The luxury British fashion brand held a runway show last week which channeled the historical, fantastic, and androgynous aspects of Orlando, and, as Elle.com states, “pushed further into the future by showing a collection that was almost entirely unisex—and giving the entire cast the same makeup look, regardless of gender.”

Many famous fashion editors, models, and celebrities attended the launch of the collection at “Makers House,” which Fiona Sinclair Scott at CNN Style describes as, “an old bookshop in London’s Soho area” which was transformed into a space where people could “watch the show and explore an exhibition of artisans and craftspeople — including saddlers, embroiderers, scentmakers and bookbinders.”


A few looks from Burberry’s Orlando inspired collection (image from the Los Angeles Times).

Writer Fiona Sinclair Scott, who attended the event and documented it on Instagram, wrote this about the show and about Christopher Bailey, the Chief Creative Officer and CEO of Burberry:

A copy of ‘Orlando’ by Virginia Woolf was left for each guest on the pale pink fabric-covered benches. Widely regarded as one of Woolf’s more popular and accessible reads, the novel’s protagonist is born into the body of a man but later transforms into a woman, living some 300 years into modern times. Neither time nor gender could stop Woolf’s story and it seems the same now applies to Bailey.


A copy of Orlando was given to each guest (information and photo from Fiona Sinclair Scott at Instagram).

On Wednesday, September 21st, Burberry  hosted a live reading of Woolf’s Orlando which included such celebrities as British actor Jacob Fortune-Lloyd, Dame Eileen Atkins, and Dame Sian Phillips:


Dame Sian Phillips reading from chapter one of Woolf’s Orlando at Burberry’s “Maker’s House” (image from Pin Drop at Twitter).

You can watch the entire 2016 Burberry show on YouTube (see below), or you can view the collection at uk.burberry.com.

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Allen Fulghum of New York University has won the 2015-16 Angelica Garnett Undergraduate Essay PrizeEssay VW Miscellany Sept. 2016, according to the September issue of the Virginia Woolf Miscellany, edited by Ann Martin.

His paper, “Feeling the Glory, Feeling the Lack: Virginia Woolf, Terrence Malick and the Soldier’s Sublime,” was written for Professor Patrick Deer’s “Understanding Modern War Culture” course. The paper focused on a sophisticated reading of Mrs. Dalloway and the 1998 film, The Thin Red Line.

The essay will be published in a forthcoming issue of Virginia Woolf Miscellany, the publication of the International Virginia Woolf Society, which sponsored the competition.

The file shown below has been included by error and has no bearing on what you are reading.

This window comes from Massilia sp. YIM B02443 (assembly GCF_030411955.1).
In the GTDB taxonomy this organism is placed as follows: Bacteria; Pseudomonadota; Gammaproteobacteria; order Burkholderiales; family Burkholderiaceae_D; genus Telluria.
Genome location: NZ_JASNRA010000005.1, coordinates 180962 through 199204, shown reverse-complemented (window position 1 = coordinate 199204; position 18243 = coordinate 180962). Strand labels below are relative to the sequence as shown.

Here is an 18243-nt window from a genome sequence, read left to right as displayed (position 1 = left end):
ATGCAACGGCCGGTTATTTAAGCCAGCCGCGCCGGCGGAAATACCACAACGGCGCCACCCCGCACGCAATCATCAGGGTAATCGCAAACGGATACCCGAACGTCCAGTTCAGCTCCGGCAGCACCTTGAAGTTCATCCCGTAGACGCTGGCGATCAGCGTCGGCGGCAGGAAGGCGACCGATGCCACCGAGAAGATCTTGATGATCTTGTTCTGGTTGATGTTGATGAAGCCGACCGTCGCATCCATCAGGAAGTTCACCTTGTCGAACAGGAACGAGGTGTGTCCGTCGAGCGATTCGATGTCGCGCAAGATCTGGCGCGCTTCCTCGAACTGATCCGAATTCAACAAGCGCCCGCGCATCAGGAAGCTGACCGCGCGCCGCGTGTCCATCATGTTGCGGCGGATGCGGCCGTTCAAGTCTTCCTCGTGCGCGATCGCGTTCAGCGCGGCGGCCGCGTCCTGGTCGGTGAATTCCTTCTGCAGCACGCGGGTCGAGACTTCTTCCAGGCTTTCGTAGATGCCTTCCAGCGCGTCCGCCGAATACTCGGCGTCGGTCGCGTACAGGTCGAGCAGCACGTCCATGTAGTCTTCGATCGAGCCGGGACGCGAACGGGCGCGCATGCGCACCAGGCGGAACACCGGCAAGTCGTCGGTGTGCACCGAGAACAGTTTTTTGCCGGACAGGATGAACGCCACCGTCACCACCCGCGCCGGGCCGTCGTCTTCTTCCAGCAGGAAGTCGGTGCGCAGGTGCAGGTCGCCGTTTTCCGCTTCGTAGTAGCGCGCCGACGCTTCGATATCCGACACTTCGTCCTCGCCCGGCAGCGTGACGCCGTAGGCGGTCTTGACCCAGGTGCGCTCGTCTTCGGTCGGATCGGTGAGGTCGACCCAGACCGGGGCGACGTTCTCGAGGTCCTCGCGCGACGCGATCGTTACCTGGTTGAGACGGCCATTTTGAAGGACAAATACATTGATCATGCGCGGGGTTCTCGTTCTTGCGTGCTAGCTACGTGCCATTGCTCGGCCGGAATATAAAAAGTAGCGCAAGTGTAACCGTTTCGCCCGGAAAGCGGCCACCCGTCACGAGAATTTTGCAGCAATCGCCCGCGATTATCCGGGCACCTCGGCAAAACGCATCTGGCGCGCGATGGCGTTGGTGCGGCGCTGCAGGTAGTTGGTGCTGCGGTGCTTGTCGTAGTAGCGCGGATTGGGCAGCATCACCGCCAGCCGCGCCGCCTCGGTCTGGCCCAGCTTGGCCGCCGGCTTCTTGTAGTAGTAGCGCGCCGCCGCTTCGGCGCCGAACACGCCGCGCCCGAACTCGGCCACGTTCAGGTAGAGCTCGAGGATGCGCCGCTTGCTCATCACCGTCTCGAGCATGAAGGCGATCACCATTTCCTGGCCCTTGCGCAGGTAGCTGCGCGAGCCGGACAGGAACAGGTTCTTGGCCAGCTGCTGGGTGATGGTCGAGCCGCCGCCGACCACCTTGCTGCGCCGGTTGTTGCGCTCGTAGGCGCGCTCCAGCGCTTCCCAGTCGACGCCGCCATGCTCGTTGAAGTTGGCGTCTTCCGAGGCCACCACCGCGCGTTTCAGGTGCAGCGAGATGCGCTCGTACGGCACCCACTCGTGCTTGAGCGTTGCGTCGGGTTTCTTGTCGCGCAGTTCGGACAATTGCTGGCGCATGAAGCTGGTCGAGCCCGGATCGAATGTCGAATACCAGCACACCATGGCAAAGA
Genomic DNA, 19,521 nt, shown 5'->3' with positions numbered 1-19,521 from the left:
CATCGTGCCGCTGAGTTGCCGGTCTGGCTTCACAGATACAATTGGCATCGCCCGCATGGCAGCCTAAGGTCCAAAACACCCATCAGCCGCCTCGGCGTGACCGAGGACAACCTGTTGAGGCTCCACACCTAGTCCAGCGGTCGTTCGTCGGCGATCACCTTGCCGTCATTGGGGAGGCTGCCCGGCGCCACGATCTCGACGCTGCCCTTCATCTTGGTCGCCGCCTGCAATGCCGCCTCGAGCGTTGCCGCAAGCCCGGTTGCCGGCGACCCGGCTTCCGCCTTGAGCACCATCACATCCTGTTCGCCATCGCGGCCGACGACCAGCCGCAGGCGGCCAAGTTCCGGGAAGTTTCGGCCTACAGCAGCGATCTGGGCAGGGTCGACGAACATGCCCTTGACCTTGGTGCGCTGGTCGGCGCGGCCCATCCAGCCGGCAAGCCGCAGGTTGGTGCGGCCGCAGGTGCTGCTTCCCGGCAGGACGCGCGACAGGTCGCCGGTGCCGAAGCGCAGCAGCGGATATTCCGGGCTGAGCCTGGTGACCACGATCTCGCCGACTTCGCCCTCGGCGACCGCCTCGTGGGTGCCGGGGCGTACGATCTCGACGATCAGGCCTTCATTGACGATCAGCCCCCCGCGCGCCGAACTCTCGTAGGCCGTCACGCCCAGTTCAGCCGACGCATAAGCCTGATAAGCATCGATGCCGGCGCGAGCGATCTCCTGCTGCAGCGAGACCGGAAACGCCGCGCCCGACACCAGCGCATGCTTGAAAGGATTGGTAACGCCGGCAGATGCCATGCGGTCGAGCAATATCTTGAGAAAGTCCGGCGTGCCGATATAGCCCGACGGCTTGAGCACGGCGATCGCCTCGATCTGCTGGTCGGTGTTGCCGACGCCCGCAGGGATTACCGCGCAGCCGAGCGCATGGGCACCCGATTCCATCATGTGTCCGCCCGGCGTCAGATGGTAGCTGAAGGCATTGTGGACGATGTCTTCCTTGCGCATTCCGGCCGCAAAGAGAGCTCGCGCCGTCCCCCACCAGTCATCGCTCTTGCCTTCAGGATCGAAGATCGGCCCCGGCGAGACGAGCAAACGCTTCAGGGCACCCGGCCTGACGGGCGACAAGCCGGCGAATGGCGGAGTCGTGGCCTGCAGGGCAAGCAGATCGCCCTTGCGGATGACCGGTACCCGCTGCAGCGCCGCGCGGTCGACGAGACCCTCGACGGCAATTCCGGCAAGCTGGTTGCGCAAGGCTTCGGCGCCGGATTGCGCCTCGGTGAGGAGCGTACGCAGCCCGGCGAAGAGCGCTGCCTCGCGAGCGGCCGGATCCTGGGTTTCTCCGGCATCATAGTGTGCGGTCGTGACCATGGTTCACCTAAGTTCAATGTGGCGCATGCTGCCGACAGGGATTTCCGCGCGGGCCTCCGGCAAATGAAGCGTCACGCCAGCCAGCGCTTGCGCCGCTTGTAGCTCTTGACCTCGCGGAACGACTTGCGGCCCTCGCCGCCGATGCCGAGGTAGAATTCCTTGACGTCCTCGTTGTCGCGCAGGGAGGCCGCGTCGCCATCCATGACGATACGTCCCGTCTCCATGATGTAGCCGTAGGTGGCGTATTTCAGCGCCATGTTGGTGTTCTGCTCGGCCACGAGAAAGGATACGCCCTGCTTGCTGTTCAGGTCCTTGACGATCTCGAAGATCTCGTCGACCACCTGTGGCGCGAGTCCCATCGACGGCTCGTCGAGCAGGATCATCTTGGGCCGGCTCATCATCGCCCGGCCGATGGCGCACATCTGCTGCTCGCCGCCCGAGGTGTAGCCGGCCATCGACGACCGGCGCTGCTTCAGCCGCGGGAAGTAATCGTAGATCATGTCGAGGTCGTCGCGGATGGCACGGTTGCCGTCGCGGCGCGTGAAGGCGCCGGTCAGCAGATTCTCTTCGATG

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Which is the greater ecstasy?  The man’s or the woman’s? And are they not perhaps the same?”  – Virginia Woolf, Orlando

Following the very successful performance of “Intolerance” at Onassis Cultural Centre, Io Voulgaraki is now adapting and directing Virginia Woolf’s masterpiece Orlando, starring Amalia Kavali, with support from the British Council.

orlando-3According to publicity materials: “This performance shows us Orlando in the present, in her “here” and “now” just before her end. In such a time, she tells us of the greatest moments of her life in her ultimate endeavor to achieve human contact. Through the process of recollection, she faces her most extreme experiences, at times earthly and natural and at others transcendental. She begins her narration from the start, as we always do when facing death or the unknown.”

The performance is in Greek, in a new translation by Dr. Niketas Siniossoglou.

The company expects to travel and perform in the UK later next year. “At least we would all love to visit and perform in the Woolfian birthplace and will do our best to achieve it,” wrote actress Amalia Kavali in an email to Blogging Woolf.

Opening: Sept. 30 through Dec. 4
Dates & times: Friday – Saturday – Sunday at 21:00
Running Time: 70 minutes
Tickets: 12 € general admission, 8 € concessions
Address: Skrow Theater, 5 Arhellaou Street, Pagrati, Athens, Greece
Reservations: 210 7235 842  (11:00 a.m – 14:00 p.m. and 17:00 p.m. – 20:30 p.m.)

Contact: Maria Tsolaki | 6974 76 78 90, 210 76 27 966 | mtsolaki@gmail.com

Translation: Niketas Siniossoglou
Adaptation – Direction: Io Voulgaraki
Stage and Costume design: Magdalene Avgerinou
Stage Lighting: Karol Jarek
Hair designer: Alex Scissors
Make-up designer: Marina Stat
Programme & Poster Photographs by: Kiki Papadopoulou
Teaser-Trailer: Sebastian Fragopoulos
Performer: Amalia Kavali

Download the flyer, which appears on Page 63 of the current issue of the magazine, Greece is at http://www.greece-is.com/greece-is-democracy-2016/.